Recently the Meelup Regional Park Management Committee began planning that would ensure that beaches and coastal nodes within the park would remain clean and pristine for locals and visitors alike in years to come. It has been noted that during the recent peak period there were large volumes of rubbish observed at all of the coastal nodes and some of the small pull-in bays along the coastal road in Meelup Regional Park. Much of this was removed by volunteers and local residents.
The Meelup Regional Park Management Committee is looking for volunteers who would be willing to accept responsibility for on-going monitoring and cleaning of individual beaches in the Park. If you would be willing to help with this project, please email email@example.com
As Mandy Polley, the Meelup Environment Officer mentioned during our discussions, we need to accept that there will always be some litter, however with the right combination of education, regulation and provision of infrastructure, we can to minimize this in the Park.
Litter was identified as the key environmental issue in the Meelup Visitor Survey Report, which is a consistent message across all natural areas. Not only does it have an environmental impact, but it impacts visitor enjoyment of an otherwise pristine natural area – there are also safety issues associated with broken glass and discarded cigarette butts are a potential fire hazard.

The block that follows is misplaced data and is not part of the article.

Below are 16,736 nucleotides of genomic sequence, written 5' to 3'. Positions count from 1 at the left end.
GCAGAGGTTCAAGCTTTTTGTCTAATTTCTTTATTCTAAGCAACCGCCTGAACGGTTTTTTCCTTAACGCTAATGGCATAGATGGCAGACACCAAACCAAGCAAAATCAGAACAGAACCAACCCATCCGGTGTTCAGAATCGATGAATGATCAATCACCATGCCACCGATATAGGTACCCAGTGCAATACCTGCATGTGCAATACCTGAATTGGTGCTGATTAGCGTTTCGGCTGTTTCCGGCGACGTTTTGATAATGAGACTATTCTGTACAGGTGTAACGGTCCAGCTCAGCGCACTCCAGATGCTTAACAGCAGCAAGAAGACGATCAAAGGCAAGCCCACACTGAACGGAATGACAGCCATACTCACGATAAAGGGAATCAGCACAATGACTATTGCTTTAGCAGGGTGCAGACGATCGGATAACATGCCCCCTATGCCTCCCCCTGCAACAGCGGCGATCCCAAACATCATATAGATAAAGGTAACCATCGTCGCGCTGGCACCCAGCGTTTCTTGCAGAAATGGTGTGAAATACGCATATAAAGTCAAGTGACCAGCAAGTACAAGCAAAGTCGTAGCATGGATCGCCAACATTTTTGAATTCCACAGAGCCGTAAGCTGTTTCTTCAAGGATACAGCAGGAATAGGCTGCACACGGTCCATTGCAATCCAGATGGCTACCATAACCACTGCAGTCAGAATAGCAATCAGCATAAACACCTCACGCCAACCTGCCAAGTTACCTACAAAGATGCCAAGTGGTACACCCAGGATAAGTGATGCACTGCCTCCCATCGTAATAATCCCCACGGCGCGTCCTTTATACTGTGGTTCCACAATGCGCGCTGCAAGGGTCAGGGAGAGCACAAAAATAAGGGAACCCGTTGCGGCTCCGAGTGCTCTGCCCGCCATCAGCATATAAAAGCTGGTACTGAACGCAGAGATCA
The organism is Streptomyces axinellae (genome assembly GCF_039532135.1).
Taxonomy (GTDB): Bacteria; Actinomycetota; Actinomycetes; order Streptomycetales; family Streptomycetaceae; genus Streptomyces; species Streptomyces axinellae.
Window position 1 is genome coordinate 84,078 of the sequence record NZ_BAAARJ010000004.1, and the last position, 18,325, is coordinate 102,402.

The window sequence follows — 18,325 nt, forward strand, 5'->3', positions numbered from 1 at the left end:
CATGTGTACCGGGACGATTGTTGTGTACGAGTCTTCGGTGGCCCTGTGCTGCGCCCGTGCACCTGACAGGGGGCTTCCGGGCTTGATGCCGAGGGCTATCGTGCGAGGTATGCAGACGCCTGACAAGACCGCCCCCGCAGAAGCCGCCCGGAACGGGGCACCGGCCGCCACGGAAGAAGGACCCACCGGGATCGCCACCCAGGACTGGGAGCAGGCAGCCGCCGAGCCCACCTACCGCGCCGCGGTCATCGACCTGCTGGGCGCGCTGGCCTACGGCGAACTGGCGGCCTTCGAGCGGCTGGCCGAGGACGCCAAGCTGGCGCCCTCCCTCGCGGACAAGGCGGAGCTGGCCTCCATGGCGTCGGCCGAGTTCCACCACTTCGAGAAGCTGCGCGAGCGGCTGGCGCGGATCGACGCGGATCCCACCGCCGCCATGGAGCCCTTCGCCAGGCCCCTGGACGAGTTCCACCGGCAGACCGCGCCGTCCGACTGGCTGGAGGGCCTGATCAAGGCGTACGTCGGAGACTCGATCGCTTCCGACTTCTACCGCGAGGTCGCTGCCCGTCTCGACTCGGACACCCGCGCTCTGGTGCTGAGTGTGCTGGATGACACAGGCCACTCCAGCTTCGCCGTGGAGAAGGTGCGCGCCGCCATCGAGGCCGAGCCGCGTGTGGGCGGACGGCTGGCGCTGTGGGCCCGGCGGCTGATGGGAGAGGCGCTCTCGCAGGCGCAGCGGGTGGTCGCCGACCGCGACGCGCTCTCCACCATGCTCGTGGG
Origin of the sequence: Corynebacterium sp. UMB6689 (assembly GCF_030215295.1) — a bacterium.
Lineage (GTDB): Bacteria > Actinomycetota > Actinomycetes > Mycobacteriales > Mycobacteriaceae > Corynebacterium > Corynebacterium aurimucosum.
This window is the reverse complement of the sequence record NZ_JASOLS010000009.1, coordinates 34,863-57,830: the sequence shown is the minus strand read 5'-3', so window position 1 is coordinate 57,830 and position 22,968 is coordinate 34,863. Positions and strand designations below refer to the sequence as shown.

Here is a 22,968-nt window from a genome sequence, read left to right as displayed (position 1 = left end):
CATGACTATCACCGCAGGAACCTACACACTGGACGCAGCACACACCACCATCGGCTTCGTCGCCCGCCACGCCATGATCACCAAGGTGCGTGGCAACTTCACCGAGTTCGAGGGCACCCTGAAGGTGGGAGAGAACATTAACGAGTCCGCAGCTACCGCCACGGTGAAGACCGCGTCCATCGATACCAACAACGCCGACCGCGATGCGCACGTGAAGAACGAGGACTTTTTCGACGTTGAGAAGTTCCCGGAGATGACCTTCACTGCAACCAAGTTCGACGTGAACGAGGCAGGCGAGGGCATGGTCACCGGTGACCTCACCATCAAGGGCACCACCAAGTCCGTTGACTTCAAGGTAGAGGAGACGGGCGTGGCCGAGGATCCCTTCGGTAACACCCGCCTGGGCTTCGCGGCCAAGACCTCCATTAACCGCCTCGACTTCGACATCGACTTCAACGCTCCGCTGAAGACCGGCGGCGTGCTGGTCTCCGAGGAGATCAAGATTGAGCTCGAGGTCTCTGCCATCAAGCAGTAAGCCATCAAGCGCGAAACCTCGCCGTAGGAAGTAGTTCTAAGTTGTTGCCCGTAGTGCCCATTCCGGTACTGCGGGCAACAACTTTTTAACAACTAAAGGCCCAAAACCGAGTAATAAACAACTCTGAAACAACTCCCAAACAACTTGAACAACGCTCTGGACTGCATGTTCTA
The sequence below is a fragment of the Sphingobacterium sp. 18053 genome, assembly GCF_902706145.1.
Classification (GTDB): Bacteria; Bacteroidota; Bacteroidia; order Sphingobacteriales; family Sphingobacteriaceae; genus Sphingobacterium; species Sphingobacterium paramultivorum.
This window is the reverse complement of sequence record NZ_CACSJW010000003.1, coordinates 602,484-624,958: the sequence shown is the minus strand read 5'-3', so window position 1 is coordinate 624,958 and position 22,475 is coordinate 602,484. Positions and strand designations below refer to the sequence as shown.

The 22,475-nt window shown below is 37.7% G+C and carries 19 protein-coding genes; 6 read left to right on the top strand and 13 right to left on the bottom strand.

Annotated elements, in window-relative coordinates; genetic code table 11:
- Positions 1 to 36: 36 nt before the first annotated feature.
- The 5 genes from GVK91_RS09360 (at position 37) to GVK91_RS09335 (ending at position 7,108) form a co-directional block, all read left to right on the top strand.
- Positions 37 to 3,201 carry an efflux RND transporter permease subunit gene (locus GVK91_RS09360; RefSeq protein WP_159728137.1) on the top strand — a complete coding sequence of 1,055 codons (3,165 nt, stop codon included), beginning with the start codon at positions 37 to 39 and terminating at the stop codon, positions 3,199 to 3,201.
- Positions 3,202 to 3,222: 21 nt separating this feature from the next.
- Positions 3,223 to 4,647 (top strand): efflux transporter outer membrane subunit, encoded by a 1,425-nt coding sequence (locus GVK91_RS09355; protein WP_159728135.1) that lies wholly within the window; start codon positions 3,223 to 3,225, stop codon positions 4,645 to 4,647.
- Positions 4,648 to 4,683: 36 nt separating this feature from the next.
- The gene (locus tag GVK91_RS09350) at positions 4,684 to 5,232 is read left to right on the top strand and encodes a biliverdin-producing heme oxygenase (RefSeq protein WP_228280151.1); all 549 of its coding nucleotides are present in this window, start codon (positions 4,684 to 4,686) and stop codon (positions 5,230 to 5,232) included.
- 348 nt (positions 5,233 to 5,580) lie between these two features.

It has been found that litter makes an area look dirty and uncared for and attracts more litter. Littered areas are not pleasant to be in and are less likely to be used by people. In contrast, people are more reluctant to litter clean areas. This can be extended to the importance of the enhancement of the coastal road and its nodes. By beautifying and maintaining these areas there is less likelihood that they will be trashed. Unkempt and uncared for areas are more likely to attract the type of behavior that reduces respect for the park and its environment, and results in littering, garbage disposal and the like.